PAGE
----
Being a parent of a teen is a hard job. Insert readily available drugs and a need to experiment – the job just became that much harder. Some of you may have a kid that is already actively using marijuana and some may be wondering how to talk to your teen about pot. I hope this information helps parents in both camps.
Why Marijuana is the Gateway Drug
There are arguments for why marijuana is or is not a gateway drug. Her are my thoughts on why pot IS a gateway to other drugs for teenagers; peer exposure is high for teens and teens are developmentally primed to seek out acceptance from friend groups, if this means smoking some grass to get acceptance they are likely to choose to join in. The media and general opinion also leans towards the perspective that marijuana is harmless. You may even feel like a little pot never hurt anyone, but there is hard data that shows us otherwise – we will get into that here in a moment. If your kids feel like pot is no big deal they are more likely to partake. On top of that, teens have less of an ability to say no because they are young, and being high can make them say yes to experimenting with other drugs, why not?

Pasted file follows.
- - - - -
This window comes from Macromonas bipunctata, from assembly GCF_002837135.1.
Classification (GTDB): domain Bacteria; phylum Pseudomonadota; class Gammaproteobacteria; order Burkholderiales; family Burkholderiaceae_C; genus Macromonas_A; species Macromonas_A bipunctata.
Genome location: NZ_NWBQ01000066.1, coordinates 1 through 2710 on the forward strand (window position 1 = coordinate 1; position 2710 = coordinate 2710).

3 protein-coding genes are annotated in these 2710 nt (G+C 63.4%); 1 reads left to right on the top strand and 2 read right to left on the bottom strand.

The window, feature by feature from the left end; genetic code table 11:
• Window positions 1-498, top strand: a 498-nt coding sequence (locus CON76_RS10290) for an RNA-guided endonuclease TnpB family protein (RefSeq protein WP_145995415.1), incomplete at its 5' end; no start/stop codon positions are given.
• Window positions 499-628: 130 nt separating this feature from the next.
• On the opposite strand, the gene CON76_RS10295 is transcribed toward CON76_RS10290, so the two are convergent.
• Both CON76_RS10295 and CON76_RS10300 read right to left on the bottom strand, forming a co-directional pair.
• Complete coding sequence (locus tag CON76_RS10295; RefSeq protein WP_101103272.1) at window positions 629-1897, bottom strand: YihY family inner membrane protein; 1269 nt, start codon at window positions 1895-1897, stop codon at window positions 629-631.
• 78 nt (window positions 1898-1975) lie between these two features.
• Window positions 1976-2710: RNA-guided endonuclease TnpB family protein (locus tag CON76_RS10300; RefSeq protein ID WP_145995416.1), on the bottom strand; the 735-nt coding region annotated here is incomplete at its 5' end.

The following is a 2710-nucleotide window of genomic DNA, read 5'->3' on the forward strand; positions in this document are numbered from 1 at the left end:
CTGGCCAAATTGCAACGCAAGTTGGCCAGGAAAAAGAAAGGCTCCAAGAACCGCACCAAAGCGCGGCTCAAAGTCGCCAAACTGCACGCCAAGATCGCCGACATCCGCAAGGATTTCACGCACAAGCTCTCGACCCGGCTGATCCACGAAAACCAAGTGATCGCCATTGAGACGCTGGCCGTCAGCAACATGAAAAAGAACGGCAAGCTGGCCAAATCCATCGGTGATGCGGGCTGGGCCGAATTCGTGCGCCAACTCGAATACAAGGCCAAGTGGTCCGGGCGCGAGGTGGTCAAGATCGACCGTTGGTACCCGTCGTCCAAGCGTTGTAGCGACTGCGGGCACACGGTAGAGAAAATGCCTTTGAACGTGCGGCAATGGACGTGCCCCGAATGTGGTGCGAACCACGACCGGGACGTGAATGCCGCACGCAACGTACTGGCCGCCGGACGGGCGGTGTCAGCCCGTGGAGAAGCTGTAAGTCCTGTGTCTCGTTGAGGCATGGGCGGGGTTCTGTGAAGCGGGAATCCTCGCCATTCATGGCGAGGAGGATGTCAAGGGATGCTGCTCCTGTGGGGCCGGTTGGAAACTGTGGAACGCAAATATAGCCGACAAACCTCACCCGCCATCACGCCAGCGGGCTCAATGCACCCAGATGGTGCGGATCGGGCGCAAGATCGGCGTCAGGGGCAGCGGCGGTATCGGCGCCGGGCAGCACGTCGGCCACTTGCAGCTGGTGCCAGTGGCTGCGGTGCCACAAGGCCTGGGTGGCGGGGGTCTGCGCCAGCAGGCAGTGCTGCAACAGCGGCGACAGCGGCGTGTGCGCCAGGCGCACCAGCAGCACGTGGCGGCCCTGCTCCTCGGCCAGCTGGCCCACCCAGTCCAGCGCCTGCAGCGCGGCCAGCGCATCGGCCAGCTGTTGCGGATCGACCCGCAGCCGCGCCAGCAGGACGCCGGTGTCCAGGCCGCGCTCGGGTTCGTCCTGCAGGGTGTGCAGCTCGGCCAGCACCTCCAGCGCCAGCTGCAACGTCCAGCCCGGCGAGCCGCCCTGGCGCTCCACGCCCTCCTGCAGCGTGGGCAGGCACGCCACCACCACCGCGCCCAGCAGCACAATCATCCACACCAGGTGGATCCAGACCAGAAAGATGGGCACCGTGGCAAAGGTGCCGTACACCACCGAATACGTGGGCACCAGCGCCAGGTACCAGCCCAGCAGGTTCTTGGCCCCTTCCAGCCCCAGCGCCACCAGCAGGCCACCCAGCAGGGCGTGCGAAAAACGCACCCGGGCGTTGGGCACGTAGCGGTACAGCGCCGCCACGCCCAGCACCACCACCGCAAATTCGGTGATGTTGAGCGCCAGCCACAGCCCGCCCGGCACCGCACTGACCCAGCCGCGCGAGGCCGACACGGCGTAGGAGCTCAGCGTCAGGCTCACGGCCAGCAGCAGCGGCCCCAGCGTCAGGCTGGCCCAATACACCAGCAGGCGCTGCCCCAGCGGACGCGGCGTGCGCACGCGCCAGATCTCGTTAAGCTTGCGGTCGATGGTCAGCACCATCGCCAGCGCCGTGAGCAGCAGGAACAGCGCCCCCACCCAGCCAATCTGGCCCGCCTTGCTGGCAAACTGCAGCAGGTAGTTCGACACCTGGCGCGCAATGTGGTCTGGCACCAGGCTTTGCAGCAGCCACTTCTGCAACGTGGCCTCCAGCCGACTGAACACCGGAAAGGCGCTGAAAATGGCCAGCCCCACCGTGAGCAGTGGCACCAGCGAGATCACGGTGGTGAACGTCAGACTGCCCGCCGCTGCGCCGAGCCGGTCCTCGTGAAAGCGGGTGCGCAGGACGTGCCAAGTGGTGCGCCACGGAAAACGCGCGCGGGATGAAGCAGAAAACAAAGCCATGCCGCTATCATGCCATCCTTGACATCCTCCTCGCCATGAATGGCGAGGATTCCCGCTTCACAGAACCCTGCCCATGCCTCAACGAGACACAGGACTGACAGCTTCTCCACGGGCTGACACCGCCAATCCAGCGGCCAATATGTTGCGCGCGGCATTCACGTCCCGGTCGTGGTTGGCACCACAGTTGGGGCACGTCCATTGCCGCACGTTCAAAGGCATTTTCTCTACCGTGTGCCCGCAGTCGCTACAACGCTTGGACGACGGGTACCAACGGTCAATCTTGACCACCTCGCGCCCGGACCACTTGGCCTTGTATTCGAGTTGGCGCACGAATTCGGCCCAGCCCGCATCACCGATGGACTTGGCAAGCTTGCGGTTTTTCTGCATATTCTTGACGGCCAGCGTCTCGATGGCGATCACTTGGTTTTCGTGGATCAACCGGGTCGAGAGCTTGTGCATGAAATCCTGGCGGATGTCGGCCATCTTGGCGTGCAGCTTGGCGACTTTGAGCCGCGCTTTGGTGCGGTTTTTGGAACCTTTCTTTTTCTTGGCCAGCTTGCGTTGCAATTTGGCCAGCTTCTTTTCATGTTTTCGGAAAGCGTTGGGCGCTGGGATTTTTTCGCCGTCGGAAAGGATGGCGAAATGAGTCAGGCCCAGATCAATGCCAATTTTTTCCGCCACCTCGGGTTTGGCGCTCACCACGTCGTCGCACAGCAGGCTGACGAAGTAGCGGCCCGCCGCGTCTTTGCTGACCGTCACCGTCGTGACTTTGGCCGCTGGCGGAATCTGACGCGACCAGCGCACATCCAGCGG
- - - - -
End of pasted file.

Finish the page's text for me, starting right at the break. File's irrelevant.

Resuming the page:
Messages Around if Marijuana is Harmless or Not Are Confusing
In 1937 Harry Anslinger testified to Congress that pot is addictive and produces insanity, criminality and death. During that same time, someone else said the Medical American Association showed no evidence that pot was dangerous. SO we know confusing messages around marijuana have been present for a long time. Current research shows marijuana is very serious, especially for the teen brain, So serious that teens can develop loss in IQ, addiction and years of impairment after just short periods of regular use. There are also high risks for other mental disorders.
Hard Data on Marijuana and the Teen Brain
100 million Americans 12 years old and older say they have tried pot at least once. Seems like a pretty normal thing to have tried pot at least once in your life. Here is another number, 2/3 of the admissions into rehab are teens addicted to drugs.